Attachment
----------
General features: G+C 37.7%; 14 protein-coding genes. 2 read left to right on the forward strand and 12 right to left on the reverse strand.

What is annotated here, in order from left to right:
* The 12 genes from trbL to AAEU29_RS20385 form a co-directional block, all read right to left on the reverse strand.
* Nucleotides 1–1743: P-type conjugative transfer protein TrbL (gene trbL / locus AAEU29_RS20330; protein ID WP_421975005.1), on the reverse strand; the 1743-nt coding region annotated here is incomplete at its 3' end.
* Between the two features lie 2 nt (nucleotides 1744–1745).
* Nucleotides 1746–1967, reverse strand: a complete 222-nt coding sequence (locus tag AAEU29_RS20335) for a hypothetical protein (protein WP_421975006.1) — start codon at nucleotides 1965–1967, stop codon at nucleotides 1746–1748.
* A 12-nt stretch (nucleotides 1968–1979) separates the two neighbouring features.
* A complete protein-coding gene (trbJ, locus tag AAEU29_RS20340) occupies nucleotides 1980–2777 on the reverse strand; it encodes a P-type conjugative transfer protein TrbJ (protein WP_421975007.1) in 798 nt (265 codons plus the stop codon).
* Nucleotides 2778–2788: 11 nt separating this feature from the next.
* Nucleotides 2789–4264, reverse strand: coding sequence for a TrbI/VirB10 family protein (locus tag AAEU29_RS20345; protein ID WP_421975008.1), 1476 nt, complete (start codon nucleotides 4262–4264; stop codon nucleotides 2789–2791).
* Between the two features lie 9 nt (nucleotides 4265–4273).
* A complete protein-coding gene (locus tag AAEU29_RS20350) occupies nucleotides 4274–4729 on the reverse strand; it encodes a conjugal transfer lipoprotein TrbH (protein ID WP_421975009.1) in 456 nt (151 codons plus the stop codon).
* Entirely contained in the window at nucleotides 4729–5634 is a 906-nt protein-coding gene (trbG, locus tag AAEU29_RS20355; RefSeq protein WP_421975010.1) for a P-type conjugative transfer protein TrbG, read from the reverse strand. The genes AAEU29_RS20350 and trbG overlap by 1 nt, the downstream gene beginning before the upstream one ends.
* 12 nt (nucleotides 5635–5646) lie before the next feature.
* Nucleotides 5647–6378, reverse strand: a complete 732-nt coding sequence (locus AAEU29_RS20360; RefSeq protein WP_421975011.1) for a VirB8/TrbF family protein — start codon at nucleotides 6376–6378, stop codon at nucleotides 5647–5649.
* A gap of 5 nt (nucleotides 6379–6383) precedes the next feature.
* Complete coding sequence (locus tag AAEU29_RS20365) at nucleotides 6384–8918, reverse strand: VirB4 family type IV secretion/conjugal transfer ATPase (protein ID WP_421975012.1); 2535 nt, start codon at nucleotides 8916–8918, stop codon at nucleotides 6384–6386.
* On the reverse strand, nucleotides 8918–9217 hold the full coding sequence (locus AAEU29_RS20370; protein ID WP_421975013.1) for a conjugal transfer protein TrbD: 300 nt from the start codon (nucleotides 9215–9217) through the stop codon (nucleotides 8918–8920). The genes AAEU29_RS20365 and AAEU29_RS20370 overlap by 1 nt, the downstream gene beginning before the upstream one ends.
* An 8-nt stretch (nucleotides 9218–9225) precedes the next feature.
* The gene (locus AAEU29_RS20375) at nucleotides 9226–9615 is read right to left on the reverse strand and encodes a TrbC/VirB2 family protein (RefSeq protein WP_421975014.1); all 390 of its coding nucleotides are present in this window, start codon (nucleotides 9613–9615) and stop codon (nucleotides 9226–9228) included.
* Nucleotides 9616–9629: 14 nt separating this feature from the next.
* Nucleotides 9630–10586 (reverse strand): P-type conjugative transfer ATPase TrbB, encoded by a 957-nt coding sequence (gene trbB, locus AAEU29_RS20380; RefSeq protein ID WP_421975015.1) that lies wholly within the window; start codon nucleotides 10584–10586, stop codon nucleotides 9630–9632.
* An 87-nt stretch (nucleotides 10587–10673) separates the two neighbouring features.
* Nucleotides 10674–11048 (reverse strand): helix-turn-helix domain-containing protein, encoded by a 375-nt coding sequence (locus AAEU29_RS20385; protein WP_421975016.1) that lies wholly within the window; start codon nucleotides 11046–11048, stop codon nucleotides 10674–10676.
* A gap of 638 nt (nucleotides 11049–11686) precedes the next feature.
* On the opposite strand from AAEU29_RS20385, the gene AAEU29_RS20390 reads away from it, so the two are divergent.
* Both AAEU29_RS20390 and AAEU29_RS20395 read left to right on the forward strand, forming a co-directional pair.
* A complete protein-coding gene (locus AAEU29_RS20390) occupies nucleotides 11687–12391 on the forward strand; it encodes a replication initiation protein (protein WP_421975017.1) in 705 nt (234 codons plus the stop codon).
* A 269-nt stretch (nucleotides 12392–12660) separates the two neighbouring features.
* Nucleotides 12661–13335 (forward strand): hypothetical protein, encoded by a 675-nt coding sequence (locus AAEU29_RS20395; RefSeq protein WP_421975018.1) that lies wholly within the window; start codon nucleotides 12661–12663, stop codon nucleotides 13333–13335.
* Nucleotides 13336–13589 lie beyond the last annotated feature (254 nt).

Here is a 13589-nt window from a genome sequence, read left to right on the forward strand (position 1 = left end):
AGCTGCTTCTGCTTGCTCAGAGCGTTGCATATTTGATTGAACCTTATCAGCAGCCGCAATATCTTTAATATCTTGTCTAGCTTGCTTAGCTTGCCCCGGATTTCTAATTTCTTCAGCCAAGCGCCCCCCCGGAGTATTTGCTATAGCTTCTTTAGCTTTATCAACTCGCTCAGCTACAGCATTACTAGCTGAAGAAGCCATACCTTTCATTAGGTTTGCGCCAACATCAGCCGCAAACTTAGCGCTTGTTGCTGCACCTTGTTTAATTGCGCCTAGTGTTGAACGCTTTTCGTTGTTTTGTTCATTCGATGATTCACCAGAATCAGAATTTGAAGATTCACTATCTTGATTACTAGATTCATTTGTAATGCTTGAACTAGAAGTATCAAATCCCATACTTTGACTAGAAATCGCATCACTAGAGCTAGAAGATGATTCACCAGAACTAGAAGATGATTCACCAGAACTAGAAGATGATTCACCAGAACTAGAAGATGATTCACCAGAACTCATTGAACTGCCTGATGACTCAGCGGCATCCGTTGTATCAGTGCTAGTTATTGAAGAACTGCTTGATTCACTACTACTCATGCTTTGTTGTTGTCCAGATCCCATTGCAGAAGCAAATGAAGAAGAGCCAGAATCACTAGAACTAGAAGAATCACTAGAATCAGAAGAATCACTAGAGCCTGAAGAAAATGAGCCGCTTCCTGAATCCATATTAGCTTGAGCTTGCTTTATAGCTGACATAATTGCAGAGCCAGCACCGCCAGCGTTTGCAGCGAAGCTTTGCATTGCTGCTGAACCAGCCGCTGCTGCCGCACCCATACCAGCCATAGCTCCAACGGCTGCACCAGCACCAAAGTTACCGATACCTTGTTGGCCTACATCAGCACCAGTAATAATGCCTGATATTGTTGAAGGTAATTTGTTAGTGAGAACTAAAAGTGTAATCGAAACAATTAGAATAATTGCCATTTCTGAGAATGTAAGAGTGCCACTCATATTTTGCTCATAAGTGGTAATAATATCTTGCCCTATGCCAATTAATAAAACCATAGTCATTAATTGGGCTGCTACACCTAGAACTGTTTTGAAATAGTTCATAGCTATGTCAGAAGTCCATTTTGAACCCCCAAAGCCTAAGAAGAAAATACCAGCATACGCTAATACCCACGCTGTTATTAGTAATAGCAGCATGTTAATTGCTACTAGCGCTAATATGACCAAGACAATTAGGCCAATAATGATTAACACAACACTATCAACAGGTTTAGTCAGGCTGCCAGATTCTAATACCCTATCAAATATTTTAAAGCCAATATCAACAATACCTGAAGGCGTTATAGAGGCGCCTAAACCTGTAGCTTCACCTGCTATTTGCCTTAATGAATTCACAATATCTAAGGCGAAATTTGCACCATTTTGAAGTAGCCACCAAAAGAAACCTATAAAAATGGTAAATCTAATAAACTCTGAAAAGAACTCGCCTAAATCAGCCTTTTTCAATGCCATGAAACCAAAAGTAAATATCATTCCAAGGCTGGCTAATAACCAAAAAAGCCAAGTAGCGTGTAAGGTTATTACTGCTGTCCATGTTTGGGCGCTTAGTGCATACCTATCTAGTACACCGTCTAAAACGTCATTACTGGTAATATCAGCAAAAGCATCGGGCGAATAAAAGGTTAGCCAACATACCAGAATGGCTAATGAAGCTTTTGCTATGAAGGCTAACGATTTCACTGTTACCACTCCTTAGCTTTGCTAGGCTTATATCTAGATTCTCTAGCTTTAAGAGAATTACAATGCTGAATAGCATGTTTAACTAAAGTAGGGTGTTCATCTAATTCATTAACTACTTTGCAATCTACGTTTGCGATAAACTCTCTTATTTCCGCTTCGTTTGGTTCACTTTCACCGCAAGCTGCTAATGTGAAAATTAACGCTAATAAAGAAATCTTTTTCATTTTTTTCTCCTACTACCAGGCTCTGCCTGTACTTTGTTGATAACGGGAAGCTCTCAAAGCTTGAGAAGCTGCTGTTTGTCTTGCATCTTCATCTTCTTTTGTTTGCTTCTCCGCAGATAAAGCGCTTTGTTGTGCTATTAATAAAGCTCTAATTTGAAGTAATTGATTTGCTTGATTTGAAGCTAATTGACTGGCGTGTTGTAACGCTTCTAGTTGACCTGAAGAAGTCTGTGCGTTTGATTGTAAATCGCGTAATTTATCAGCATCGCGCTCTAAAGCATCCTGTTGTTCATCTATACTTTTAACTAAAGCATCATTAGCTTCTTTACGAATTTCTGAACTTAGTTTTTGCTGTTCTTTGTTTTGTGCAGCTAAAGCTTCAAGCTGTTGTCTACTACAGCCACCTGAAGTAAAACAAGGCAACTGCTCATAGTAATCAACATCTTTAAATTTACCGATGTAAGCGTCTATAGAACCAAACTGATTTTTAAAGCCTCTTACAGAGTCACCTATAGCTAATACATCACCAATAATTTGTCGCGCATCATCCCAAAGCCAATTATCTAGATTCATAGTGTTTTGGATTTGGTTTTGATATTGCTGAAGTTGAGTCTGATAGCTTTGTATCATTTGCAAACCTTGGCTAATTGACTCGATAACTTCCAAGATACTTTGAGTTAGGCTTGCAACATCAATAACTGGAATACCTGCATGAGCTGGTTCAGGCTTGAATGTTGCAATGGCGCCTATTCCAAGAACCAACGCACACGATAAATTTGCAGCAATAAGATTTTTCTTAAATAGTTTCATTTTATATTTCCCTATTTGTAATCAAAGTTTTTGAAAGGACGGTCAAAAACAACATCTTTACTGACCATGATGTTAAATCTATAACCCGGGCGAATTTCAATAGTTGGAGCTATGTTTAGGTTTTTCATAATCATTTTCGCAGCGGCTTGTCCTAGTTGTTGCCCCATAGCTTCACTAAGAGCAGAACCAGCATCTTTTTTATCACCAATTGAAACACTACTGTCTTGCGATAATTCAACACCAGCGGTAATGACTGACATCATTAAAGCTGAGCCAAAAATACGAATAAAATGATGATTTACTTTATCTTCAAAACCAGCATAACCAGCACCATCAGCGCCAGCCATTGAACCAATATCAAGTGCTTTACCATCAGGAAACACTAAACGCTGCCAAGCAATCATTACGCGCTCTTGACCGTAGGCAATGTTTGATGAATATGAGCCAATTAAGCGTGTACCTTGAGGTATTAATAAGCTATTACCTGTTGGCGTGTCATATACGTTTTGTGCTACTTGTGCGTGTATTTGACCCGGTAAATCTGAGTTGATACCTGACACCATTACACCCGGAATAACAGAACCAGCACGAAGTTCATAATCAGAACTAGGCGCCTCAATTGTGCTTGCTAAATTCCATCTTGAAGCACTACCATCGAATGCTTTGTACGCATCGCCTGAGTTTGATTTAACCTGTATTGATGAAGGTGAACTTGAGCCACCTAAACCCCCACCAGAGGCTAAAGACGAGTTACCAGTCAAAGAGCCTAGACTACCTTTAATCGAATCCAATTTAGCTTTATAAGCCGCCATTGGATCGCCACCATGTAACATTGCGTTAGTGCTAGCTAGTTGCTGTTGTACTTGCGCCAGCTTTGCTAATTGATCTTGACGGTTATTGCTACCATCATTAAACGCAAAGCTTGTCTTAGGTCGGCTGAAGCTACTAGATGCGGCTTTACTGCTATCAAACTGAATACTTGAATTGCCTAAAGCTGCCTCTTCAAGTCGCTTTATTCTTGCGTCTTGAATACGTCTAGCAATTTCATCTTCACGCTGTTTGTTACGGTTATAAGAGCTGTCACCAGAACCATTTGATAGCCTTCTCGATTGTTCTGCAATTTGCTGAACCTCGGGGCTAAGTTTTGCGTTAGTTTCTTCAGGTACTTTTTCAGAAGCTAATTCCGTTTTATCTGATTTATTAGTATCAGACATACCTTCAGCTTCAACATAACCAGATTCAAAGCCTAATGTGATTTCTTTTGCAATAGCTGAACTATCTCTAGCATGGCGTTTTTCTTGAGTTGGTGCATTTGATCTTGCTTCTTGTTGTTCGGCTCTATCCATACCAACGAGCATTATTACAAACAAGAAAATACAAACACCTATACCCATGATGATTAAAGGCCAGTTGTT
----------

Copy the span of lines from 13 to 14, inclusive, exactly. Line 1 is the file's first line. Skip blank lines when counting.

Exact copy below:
* Entirely contained in the window at nucleotides 4729–5634 is a 906-nt protein-coding gene (trbG, locus tag AAEU29_RS20355; RefSeq protein WP_421975010.1) for a P-type conjugative transfer protein TrbG, read from the reverse strand. The genes AAEU29_RS20350 and trbG overlap by 1 nt, the downstream gene beginning before the upstream one ends.
* 12 nt (nucleotides 5635–5646) lie before the next feature.